It’s become fashionable to condemn law enforcement as racist, leading to such shortsighted responses as ending cash bail, permitting endemic homelessness, and downgrading felonies to misdemeanors. These responses have resulted in logical conclusions, from six dead in Waukesha, to senseless murder in the NYC subway. And these responses have devastated poor, black victims especially.
But wait, say the social justice warriors, we’ve only just begun. We must not only abolish criminal punishment, but social incentives for good behavior as well.
Last week, a housing justice group filed a lawsuit in federal court, arguing that a New Orleans landlord’s criminal background screen is, you guessed it, racist. These types of lawsuits are not new; federal courts in at least Connecticut, New York, and Minnesota have taken these types of complaints seriously. The lawsuit alleges a violation of the Fair Housing Act, which forbids discrimination on the basis of race, not criminal history, in renting. (The lawsuit also has a disability-based claim, that drug addicts have a disability.)
The lawsuit cites common but misleading statistics — like that black Americans comprise only 13 percent of the population but 26.6 percent of individuals arrested. DOJ data, though, shows that black and white Americans are arrested proportionate to their involvement in nonfatal violent crimes reported to the police. Regardless, the lawsuit continues on that since black Americans are, as a group, more likely to be affected by the criminal screen, the screen is racist.
Our laws target pernicious discrimination that perpetuates stereotypes or does more harm than good. I say pernicious because our laws do not prohibit all discrimination. In fact, many forms of “discrimination” are permissible. No one would hire me to pilot a plane because I don’t know how to fly. Skills-based discrimination makes sense. Race-based discrimination does not.
Behavioral choices are also appropriate targets for drawing lines, such as students who don’t do their homework fail, even if it turns out to only affect boys. Cause-and-effect is a common motivator to prevent bad behavior and reward those who suffered through the homework. Given this, the notion that people who commit rape may have trouble renting is not particularly shocking.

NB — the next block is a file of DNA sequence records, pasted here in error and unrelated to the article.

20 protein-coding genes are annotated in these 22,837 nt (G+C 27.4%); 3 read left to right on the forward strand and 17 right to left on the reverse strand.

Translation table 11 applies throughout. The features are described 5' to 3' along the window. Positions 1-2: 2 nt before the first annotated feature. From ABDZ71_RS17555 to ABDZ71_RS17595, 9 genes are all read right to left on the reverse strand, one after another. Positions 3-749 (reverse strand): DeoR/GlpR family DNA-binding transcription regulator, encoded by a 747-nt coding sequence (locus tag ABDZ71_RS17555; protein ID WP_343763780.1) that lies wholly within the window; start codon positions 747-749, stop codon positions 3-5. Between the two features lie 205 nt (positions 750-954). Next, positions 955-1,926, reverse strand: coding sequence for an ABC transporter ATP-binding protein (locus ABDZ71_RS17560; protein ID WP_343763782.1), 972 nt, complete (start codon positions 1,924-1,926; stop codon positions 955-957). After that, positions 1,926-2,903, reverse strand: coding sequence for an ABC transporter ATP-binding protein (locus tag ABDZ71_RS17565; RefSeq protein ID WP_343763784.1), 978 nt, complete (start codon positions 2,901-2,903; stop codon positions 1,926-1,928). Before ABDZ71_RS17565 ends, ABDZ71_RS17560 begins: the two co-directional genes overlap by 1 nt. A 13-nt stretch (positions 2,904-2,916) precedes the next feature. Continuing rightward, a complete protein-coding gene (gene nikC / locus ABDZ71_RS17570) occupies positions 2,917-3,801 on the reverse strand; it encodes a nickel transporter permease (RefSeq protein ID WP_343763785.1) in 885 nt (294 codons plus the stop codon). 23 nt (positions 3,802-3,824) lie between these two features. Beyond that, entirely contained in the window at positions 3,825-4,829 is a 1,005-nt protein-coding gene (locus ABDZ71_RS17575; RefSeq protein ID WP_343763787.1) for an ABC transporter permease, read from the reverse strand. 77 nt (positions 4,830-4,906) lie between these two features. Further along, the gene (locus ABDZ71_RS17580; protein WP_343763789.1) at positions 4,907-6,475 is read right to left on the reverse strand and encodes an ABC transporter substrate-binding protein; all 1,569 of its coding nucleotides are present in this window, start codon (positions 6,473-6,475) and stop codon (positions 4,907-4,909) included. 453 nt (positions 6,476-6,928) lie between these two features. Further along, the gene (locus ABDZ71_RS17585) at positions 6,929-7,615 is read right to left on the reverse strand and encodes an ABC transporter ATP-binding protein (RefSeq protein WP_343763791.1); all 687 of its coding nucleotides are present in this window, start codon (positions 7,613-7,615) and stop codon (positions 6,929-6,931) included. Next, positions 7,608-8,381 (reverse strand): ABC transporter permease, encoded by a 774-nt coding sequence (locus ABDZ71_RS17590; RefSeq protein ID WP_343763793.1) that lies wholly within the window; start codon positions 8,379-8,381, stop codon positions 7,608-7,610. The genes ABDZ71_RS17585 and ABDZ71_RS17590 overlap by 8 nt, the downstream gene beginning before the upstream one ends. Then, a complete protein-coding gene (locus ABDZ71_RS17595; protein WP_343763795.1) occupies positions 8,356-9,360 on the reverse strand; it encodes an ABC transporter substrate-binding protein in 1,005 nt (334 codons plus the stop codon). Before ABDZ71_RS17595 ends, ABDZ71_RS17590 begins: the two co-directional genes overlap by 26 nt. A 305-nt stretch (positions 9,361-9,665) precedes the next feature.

Still, the lawsuit argues that the apartment complex must consider the individual more holistically. I actually agree with this policy. We’re all sinners, and landlords should assess whether the past is present. And if I or the housing justice group wants to run a housing complex like that, we’re free to do so. In fact, if we want to run a housing complex for only those with criminal histories, we should also be equally free to do so.
But there is no law that requires landlords to house former criminals. And calling criminal background screens racist, if taken to its logical conclusion won’t end well.
Mostly, equating criminality with race perpetuates a malicious, and quite frankly racist, stereotype. Saying that a behavior screen is racial implies that certain Americans lack agency. Refuting such a heinous principle should end the matter.
Also, as discussed earlier, cause-and-effect social incentives are one reason people avoid crime. Law-abiding people, minority or otherwise, deserve the opportunity to benefit from delayed gratification. I’m all for new beginnings, but automatically eliminating the, yes, burden of criminal history minimizes deterrence. And if we ask for more crime, we’ll get it.
Finally, employers, landlords, and universities will shift their practices to avoid lawsuits and PR predicaments. If preferring non-criminals means paying legal fees, they will obviously hire, house, and admit more criminals. While that may be great for second chances, it’s unfair for the hardworking person — black, Asian, or whatever — who stayed out of trouble, and was turned down from the apartment, job, or freshman class for lacking a legal threat.
The case provides a reminder. “Disparate impact lawsuits” — that allege unlawful discrimination based on neutral policies — are not victimless pursuits. They perpetuate harmful stereotypes and they punish those who met the neutral criteria: the people without criminal records, who studied, or who didn’t fall into addiction. America’s big cities have spent tremendous energy on reshaping society to fit rule-breakers. And no doubt, we must personally care for the less fortunate. But if our ruling class forgets about those Americans living within their means, abiding by the law, and sacrificing for their children’s futures, we have broken the promise that undergirds the entire idea of a society: that those who give up their freedoms and play by the rules will be made better for it.